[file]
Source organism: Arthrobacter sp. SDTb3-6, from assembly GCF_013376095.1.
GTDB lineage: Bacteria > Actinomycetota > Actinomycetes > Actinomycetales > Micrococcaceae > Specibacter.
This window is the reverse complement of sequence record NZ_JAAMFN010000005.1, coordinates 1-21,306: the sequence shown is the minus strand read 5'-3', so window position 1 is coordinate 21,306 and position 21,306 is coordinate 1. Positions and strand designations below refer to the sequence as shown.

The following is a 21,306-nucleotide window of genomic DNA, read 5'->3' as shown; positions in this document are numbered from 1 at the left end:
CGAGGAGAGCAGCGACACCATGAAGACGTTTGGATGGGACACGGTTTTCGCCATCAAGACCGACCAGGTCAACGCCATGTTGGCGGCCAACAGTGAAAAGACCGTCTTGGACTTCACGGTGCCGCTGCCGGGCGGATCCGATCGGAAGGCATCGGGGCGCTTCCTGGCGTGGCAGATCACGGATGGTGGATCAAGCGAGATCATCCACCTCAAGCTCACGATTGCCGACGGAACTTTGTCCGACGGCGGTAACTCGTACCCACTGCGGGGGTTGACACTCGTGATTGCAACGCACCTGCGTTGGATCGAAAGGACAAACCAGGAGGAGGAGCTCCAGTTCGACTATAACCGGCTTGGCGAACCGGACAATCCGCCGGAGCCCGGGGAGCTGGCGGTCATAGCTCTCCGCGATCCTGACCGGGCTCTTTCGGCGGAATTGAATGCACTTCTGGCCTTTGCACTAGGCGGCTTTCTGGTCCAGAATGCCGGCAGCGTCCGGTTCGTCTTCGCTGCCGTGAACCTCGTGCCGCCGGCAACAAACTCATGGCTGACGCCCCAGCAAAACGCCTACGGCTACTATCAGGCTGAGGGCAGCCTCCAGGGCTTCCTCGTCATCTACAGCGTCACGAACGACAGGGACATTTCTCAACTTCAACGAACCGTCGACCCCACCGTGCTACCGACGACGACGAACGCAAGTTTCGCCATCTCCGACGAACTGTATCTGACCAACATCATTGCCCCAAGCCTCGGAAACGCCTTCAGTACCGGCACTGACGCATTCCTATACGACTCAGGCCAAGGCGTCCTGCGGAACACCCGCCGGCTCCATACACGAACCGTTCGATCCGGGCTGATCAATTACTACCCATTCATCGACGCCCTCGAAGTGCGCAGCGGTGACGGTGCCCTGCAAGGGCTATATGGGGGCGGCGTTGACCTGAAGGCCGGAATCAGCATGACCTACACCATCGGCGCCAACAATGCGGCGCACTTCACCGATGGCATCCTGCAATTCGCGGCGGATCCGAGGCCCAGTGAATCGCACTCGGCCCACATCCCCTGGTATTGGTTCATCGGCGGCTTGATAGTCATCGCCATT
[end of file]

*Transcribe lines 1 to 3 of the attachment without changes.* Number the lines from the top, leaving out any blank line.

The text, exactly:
Source organism: Arthrobacter sp. SDTb3-6, from assembly GCF_013376095.1.
GTDB lineage: Bacteria > Actinomycetota > Actinomycetes > Actinomycetales > Micrococcaceae > Specibacter.
This window is the reverse complement of sequence record NZ_JAAMFN010000005.1, coordinates 1-21,306: the sequence shown is the minus strand read 5'-3', so window position 1 is coordinate 21,306 and position 21,306 is coordinate 1. Positions and strand designations below refer to the sequence as shown.